A ‘year of reckoning’ has arrived for the European fintech scene, according to growth investor Finch Capital.
The firm’s State of European Fintech 2023 report found funding for the sector dropped by 70% year on year, to levels last seen before 2020. At the same time, the report added, while mergers and acquisitions had remained stable with volumes looking to match those of last year, deal sizes had fallen dramatically. Almost one-fifth (19%) of deals were for €500m or more in 2023, compared with 30% in 2022. Overall, the first six months of 2023 saw a decrease of 84% in transaction value, compared with the same period in 2022.
“The European FinTech sector has been heavily impacted by the new funding environment, with a total of €4.6bn capital raised in the first half of 2023, down 70% from €15.3bn in H1 2022,” the report noted.
“In 2021 and 2022, the top 20 funding rounds in Europe accounted for 50% of the market – they are now accounting for over 60% of total deal volume whilst having largely decreased in size. Across the investment ecosystem, the long tail of deals outside of the top 20 have been squeezed in total capital raised and, like any previous cycle, corporate investors are retreating in the face of macroeconomic uncertainty. Seed rounds continued to attract funding, but companies in the Series A to C stages got squeezed the most.”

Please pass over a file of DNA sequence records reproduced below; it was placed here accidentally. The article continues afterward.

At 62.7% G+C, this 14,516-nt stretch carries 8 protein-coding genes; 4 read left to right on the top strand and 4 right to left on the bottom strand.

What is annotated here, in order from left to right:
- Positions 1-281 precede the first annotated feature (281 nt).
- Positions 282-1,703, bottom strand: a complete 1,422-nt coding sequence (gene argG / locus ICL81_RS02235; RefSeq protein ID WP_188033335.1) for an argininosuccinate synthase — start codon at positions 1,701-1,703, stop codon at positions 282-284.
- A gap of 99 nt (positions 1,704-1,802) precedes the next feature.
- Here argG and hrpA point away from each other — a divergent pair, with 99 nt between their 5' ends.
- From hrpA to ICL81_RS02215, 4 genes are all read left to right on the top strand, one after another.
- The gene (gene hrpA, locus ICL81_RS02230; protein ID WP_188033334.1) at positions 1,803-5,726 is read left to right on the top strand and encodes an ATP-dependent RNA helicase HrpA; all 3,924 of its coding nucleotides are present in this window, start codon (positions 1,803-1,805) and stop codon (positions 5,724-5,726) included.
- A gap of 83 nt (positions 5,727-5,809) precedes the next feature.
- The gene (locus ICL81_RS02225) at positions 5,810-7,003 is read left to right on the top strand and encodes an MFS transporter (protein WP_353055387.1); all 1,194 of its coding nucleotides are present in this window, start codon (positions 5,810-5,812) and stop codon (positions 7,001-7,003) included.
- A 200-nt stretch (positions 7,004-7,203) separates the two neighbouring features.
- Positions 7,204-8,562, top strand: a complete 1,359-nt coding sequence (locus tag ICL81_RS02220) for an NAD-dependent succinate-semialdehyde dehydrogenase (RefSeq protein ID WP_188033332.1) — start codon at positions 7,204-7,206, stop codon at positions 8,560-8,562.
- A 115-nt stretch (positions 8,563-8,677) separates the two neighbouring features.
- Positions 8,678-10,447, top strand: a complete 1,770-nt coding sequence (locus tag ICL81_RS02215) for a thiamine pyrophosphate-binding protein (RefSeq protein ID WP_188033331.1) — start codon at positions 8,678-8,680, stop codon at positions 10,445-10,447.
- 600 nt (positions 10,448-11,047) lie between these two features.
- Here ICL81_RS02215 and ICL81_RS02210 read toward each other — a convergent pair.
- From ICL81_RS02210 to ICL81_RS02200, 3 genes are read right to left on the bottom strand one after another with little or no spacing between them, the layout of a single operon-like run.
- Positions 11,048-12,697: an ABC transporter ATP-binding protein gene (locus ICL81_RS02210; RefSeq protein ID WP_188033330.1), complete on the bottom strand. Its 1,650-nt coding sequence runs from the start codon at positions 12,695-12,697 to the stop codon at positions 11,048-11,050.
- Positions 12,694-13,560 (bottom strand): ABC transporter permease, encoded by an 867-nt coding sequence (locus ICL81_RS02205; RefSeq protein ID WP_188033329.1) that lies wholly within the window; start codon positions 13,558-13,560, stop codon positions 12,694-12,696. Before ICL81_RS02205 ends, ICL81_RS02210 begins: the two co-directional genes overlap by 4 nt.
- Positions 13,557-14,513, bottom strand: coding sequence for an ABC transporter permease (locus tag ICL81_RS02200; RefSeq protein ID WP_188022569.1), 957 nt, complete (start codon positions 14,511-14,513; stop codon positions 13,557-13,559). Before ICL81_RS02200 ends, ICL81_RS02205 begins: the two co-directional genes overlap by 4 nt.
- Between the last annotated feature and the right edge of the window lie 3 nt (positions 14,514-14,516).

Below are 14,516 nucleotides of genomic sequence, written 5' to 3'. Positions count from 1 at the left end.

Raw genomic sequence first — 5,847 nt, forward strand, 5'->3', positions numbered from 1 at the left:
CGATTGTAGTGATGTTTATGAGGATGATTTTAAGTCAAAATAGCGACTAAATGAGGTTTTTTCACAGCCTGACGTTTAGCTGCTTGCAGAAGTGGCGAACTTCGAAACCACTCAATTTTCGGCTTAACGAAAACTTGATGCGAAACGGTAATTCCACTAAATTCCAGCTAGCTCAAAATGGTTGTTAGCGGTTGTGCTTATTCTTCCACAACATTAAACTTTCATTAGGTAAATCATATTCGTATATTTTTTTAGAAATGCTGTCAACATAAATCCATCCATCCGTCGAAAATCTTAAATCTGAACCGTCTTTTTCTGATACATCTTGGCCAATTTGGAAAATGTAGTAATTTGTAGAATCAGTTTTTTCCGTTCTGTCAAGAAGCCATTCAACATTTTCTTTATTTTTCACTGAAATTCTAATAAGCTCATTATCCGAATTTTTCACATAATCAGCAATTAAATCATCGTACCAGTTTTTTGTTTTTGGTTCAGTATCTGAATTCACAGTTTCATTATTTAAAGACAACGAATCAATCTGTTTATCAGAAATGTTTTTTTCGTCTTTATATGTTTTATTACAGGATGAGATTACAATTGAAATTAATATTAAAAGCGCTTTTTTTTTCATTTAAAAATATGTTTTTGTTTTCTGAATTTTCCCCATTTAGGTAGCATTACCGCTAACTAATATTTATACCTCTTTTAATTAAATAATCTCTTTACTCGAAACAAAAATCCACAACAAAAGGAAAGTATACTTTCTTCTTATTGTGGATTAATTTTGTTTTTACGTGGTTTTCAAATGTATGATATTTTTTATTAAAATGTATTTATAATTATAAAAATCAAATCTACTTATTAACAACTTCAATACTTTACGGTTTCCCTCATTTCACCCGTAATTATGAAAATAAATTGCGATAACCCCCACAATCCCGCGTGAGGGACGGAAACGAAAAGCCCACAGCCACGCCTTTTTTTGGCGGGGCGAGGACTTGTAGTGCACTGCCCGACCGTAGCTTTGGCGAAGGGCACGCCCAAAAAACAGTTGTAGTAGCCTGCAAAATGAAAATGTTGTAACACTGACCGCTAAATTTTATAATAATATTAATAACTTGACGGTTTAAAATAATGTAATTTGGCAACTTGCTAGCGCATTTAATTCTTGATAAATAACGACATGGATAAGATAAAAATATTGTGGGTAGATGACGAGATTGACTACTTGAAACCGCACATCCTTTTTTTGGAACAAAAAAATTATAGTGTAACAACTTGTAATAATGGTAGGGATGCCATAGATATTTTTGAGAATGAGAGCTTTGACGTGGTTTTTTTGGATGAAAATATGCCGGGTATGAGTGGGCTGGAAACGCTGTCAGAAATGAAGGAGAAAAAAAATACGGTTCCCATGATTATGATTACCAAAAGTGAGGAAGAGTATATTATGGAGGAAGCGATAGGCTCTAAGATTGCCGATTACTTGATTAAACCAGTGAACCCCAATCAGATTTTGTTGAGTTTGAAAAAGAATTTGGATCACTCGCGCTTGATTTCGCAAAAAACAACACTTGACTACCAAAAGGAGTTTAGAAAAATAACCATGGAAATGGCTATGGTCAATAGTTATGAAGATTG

Finch Capital did point out that the UK had shown more resilience than others, accounting for over half of the funding in Europe. “Regions like the Nordics, Poland and France held up through some bigger crypto funding rounds, but overall dependence on local early-stage investors is prevalent.”
“The lengthening of time to fund is also particularly felt in markets like Ireland, Poland and the Nordics as investors refocus on core local markets with the bar for non-local investors rising to even higher levels than before. Sovereign fund of fund investors like the British Business Bank, Enterprise Ireland, KfW and BPI continue to back funds in the local ecosystem that allowed capital to remain in the market. France for instance, had the largest equity deal of the year with Ledger raising over €400m.”